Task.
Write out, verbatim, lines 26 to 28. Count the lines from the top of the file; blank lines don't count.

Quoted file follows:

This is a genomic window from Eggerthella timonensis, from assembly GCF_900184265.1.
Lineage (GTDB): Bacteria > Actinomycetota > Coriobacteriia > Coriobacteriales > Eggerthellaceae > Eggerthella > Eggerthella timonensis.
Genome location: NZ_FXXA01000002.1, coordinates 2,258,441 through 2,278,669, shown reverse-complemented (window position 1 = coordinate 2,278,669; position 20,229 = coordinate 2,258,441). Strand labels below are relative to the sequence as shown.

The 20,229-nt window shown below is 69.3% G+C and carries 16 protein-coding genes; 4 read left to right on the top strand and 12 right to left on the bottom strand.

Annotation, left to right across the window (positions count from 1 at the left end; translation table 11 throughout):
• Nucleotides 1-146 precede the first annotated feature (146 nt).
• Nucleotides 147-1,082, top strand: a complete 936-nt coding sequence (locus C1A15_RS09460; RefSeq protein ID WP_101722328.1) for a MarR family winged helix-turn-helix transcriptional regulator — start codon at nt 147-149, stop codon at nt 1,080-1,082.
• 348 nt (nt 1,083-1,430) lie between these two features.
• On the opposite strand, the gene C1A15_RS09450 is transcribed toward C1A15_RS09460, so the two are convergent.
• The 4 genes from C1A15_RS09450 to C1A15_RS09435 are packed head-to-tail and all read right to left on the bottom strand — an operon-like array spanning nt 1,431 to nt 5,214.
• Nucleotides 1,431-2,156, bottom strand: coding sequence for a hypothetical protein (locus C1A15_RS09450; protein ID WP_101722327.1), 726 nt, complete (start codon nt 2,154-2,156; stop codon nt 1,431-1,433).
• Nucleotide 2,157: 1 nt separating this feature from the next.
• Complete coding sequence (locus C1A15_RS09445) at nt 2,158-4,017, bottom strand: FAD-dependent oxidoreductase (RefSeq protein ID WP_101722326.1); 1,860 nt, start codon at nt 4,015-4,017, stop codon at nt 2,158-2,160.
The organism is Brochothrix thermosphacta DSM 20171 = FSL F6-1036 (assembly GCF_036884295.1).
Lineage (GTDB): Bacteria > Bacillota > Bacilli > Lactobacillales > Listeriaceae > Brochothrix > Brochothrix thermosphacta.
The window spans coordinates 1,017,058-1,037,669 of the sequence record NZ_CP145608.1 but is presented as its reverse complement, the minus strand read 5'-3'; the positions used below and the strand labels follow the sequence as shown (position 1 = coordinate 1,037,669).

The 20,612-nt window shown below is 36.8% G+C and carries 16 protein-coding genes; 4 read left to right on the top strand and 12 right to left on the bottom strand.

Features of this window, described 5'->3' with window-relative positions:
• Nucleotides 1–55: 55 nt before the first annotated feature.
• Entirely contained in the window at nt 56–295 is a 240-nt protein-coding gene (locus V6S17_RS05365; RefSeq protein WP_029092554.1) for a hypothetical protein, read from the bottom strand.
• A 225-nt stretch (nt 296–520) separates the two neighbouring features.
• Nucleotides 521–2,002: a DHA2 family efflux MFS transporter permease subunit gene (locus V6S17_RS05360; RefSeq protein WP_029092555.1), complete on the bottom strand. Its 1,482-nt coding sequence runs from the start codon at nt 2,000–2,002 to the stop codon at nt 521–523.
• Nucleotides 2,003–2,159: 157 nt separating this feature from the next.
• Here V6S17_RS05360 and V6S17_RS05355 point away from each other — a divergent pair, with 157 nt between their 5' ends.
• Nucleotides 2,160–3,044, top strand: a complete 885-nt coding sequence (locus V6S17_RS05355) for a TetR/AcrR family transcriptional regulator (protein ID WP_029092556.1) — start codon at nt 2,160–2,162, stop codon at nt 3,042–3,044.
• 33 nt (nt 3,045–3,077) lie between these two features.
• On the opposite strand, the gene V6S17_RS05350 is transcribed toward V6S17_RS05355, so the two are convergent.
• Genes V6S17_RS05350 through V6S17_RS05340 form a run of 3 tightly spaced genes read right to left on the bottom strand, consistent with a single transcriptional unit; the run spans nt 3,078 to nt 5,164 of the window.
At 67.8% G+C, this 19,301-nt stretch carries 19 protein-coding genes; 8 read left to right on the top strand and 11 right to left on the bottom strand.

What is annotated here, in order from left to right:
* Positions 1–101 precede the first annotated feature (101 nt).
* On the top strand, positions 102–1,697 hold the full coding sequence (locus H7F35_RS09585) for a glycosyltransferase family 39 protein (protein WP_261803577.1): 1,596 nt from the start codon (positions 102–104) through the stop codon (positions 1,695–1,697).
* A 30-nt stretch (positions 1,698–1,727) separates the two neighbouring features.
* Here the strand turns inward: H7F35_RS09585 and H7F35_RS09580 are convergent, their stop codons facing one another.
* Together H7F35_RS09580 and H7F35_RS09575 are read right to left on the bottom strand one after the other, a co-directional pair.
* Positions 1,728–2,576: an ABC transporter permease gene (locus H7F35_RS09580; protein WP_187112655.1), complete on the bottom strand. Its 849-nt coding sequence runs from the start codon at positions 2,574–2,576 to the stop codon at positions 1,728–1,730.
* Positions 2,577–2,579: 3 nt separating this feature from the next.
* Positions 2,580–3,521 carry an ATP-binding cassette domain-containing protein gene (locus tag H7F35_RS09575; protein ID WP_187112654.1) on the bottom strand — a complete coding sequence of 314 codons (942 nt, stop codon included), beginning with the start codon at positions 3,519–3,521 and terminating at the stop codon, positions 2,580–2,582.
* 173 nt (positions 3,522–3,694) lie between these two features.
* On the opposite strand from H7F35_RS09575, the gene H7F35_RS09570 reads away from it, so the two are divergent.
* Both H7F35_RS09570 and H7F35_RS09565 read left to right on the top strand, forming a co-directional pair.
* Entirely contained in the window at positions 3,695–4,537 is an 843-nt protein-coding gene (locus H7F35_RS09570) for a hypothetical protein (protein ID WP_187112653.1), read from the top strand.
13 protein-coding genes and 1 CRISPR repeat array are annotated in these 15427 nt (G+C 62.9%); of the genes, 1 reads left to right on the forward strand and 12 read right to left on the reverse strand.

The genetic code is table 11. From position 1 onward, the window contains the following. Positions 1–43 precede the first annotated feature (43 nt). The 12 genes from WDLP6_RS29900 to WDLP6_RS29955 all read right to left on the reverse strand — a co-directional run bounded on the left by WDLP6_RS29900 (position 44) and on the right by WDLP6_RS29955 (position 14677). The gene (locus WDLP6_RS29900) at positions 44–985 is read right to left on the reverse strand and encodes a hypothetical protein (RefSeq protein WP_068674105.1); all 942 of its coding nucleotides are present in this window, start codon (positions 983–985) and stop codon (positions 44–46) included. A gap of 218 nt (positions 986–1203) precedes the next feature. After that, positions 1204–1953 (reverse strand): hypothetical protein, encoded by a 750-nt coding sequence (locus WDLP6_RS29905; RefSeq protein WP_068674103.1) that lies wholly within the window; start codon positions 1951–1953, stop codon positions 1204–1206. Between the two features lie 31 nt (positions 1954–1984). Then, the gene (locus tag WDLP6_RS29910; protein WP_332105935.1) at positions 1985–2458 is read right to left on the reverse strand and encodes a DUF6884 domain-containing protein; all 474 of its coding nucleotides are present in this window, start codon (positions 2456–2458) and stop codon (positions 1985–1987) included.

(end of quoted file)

• 33 nt (nt 3,045–3,077) lie between these two features.
• On the opposite strand, the gene V6S17_RS05350 is transcribed toward V6S17_RS05355, so the two are convergent.
• Genes V6S17_RS05350 through V6S17_RS05340 form a run of 3 tightly spaced genes read right to left on the bottom strand, consistent with a single transcriptional unit; the run spans nt 3,078 to nt 5,164 of the window.